Healing the Culture

A new approach to pro-life advocacy

Camille Pauley. Photo courtesy of Healing the Culture

When people with strong opinions talk to others with differing strong opinions, things tend to get heated, especially on the issues of life. 

But that’s where Healing the Culture, a nonprofit organization based in Washington state, is different. Fr. Robert Spitzer, SJ, and Camille Pauley founded the group, which uses a new approach to teaching people why they should be pro-life. Rather than focus on statistics or appeal to faith alone, Healing the Culture’s program is based in philosophical teachings, beginning with concepts presented by Aristotle. Through rational argument, the organization seeks to provide a new kind of pro-life education. 

Catholic Digest spoke with Pauley, who serves as the group’s president and CEO, and Mark Cerasuolo, director of marketing and programs. Cerasuolo became pro-life 12 years ago after being won over by Healing the Culture’s unique approach.

Q: How did Healing the Culture begin?

Pauley: We actually started this organization as a project of the state right-to-life office in Washington back in 1993 as a response to a culture that was becoming very empty of the kind of philosophical dialogue you need to have to be able to understand moral ethics. Fr. Spitzer began to develop a program to train speakers. We would try to engage people in more of a dialogue on the philosophical underpinnings of why you should be pro-life. It grew so big so fast that it became pretty obvious in the early 2000s that we needed to start a new organization. So in 2003 Fr. Spitzer and I broke off and founded Healing the Culture.

Q: What is the mission of Healing the Culture?

Pauley: The real purpose of our organization is to elevate the dialogue on why you should be pro-life. We have regular materials for different age groups, and we do training and offer public events and writings that explain the pro-life movement through reason.

We would try to engage people in more of a dialogue.

Q: What is unique about Healing the Culture’s approach?

Pauley: We get rid of all the emotional aggression, fear, anxiety, and attack mode. We go more into a common-cause dialogue on questions such as, “What do you think happiness is?”; “What do you think success is?” and “What do you think quality of life and freedom are all about?” Because if you don’t understand those issues, if we don’t come to agreement on those issues, you’re not going to even begin to understand what the pro-life movement believes and why. 

And that’s where you get all the aggression and anger because people think you’re judging them, which of course we’re not. It’s just that we have very, very different views of what happiness is, what love means, what success and quality of life are all about, and what really makes you free. Our different interpretations of those words lead to a much deeper understanding of human rights and human ethics and the common good. And then from that point, when we help people understand the higher vision of those ideas, we can open the door to a principle that they otherwise would not embrace: the principle of inalienable right.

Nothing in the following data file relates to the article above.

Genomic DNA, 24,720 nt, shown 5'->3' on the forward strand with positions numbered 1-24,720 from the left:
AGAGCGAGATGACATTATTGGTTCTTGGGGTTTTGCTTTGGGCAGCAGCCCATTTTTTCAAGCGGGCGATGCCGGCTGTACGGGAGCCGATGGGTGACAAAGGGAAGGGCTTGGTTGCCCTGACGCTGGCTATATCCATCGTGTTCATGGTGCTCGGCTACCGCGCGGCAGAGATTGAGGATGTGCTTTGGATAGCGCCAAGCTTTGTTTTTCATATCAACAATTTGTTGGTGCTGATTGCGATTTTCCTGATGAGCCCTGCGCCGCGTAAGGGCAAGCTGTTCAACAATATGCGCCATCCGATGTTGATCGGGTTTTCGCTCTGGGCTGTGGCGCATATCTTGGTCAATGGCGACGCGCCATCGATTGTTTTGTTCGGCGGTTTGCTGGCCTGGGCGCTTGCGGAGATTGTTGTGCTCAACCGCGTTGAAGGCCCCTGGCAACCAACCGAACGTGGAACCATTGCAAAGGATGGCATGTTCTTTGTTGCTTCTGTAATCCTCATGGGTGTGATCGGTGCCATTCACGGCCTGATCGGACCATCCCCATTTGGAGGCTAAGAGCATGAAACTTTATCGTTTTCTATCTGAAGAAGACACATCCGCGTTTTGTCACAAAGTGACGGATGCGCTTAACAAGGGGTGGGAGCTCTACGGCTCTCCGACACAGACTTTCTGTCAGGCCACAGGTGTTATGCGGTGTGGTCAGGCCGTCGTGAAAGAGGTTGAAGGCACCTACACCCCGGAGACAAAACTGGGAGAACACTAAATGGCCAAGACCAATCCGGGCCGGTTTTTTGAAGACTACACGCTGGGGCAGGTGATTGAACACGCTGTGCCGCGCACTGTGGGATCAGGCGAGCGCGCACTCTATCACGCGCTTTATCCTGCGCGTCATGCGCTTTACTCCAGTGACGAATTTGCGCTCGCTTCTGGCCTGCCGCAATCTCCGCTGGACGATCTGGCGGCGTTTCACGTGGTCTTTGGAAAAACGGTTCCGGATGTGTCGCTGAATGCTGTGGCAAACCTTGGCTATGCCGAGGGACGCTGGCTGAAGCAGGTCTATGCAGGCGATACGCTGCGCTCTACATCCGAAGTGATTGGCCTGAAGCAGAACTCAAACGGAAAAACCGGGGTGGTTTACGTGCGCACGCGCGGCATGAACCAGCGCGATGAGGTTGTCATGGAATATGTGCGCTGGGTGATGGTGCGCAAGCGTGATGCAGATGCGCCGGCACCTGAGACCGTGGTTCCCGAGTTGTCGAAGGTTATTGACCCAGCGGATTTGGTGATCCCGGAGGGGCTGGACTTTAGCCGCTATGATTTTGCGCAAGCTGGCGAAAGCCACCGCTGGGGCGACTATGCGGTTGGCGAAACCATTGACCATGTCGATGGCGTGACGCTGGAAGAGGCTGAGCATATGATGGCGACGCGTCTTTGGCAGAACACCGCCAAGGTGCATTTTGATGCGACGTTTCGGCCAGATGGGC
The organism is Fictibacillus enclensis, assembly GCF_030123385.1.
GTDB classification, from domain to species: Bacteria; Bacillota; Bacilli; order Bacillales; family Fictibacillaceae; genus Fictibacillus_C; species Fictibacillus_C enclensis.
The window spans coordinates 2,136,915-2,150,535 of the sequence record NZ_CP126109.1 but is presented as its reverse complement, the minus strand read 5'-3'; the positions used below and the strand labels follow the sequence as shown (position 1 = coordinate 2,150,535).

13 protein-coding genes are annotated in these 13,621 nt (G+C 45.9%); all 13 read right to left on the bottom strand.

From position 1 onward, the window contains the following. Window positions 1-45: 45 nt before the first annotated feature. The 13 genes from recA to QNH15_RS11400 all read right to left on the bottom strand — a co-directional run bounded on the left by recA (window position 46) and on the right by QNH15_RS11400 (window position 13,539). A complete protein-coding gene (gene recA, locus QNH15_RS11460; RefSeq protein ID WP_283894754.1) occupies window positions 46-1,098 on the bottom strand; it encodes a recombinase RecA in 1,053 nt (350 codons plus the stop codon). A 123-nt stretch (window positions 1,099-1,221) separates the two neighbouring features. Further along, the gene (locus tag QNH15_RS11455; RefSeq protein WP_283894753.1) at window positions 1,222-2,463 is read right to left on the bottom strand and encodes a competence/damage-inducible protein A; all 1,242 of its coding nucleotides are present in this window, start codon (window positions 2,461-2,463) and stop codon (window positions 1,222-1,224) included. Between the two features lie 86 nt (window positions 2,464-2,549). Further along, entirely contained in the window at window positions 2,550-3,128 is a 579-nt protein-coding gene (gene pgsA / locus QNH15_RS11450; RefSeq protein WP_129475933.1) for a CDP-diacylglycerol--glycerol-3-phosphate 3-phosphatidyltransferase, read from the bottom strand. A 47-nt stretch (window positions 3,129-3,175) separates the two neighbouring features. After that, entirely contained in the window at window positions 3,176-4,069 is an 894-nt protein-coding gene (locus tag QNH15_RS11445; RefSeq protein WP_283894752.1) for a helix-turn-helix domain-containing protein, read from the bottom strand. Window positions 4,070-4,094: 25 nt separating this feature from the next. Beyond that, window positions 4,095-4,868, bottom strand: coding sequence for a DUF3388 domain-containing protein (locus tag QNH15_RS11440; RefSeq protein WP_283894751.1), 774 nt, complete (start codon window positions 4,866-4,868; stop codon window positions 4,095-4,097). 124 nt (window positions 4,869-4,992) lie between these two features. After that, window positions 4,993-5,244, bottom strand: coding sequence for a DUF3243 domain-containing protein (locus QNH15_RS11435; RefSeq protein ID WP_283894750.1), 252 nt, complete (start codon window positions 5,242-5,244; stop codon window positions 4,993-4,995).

After we get through that, they really begin to understand why we are pro-life, and it’s a far more convincing argument than merely showing statistics. This is a much deeper way of engaging people’s hearts and their minds to conversion. This is what is unique about Healing the Culture compared to other pro-life organizations. The educational component is our focus. We are engaging people through philosophical evangelization. We’re engaging them in their mind through reason and in their heart through an appeal to their heart. That’s really different than what a lot of the pro-life movement does. 

The educational component is our focus.

Cerasuolo: I became involved with Healing the Culture as a volunteer 12 years ago after I heard them speak in my parish. They presented a rational approach that made me think differently, and by thinking differently, I felt differently. And that’s kind of the core of what we do at Healing the Culture. To me, it was so much more effective than the emotional side of the pro-life movement that I’d seen.

Q: Does Healing the Culture have a target audience?

Pauley: Our target audience is everybody. We have programs to reach high schoolers; we have programs to reach them in a secular setting as well as a religious setting. We have programs, materials, and books for college students. We have programs for adults who are religious as well as adults in secular settings. Right now we’re developing a program for kids in kindergarten through eighth grade that will be released over the next three years as we develop the different parts of it. For the last 15 years, we haven’t really had anything for that young audience because the program kind of naturally lends itself toward a more intellectually sophisticated audience.